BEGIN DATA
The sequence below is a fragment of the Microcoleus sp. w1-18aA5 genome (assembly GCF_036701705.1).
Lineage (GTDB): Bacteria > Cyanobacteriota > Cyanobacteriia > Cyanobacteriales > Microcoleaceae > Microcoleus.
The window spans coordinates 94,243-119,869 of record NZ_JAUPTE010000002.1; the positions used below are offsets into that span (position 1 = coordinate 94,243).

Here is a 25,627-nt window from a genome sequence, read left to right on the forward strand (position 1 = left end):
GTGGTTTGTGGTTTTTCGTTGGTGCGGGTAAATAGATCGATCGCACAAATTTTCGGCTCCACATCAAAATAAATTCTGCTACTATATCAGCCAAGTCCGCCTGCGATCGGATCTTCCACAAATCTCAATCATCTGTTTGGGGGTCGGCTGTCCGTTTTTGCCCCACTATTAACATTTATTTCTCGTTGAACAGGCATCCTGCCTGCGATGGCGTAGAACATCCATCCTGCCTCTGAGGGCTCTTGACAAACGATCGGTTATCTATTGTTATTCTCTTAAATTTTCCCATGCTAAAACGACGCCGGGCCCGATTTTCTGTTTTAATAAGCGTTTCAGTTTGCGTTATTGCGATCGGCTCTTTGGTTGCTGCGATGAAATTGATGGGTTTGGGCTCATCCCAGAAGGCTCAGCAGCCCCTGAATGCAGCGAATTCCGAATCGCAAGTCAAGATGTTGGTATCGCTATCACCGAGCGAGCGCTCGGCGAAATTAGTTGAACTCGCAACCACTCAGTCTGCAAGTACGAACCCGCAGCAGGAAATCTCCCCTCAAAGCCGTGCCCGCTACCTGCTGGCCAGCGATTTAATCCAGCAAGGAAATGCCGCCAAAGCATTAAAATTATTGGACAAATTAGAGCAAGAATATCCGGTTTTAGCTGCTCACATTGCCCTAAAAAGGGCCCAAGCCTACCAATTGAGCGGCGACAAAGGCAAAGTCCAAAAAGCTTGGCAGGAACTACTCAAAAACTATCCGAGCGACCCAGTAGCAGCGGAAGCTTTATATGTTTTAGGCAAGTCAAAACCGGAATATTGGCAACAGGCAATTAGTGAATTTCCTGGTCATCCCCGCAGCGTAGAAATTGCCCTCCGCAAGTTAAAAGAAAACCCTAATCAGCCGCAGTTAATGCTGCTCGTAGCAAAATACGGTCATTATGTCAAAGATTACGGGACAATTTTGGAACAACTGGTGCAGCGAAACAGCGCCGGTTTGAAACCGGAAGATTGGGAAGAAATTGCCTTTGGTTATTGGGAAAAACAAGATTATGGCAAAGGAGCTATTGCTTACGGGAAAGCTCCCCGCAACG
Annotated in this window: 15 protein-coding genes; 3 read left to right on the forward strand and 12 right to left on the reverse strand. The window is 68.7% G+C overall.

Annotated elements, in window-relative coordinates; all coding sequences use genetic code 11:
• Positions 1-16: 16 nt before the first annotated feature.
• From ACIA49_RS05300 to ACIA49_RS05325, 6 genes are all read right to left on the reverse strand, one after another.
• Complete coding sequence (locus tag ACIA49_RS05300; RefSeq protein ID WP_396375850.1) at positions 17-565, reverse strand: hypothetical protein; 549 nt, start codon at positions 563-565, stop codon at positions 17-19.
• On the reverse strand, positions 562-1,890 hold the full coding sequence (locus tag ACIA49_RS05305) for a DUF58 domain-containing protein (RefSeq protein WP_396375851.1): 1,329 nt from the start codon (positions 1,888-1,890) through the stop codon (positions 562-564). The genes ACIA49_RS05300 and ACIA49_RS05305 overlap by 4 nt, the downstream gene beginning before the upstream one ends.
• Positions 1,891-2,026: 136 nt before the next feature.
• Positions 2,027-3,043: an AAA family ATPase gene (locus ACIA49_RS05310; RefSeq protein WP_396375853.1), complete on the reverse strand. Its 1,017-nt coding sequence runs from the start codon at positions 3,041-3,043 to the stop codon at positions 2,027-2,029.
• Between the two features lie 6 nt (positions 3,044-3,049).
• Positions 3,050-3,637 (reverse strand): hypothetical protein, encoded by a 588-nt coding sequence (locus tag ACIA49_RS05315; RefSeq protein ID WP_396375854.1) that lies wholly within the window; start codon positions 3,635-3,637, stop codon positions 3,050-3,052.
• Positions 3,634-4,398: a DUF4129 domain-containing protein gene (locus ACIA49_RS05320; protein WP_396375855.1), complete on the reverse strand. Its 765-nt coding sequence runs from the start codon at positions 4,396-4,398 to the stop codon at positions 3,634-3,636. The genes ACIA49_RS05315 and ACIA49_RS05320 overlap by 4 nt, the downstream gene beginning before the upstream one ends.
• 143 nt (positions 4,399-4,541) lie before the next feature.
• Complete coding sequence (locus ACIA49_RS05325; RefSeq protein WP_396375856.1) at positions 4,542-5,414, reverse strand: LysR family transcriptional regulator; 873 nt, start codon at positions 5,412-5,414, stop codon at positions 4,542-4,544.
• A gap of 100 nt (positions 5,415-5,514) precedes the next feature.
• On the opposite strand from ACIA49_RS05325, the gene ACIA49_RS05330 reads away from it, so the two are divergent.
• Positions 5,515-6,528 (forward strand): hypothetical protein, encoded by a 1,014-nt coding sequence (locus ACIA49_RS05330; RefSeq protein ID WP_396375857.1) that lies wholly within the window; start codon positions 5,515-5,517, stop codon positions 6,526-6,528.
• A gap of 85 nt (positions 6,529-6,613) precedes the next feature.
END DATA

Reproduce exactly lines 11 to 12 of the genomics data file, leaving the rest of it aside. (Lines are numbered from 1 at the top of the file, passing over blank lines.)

• On the reverse strand, positions 562-1,890 hold the full coding sequence (locus tag ACIA49_RS05305) for a DUF58 domain-containing protein (RefSeq protein WP_396375851.1): 1,329 nt from the start codon (positions 1,888-1,890) through the stop codon (positions 562-564). The genes ACIA49_RS05300 and ACIA49_RS05305 overlap by 4 nt, the downstream gene beginning before the upstream one ends.
• Positions 1,891-2,026: 136 nt before the next feature.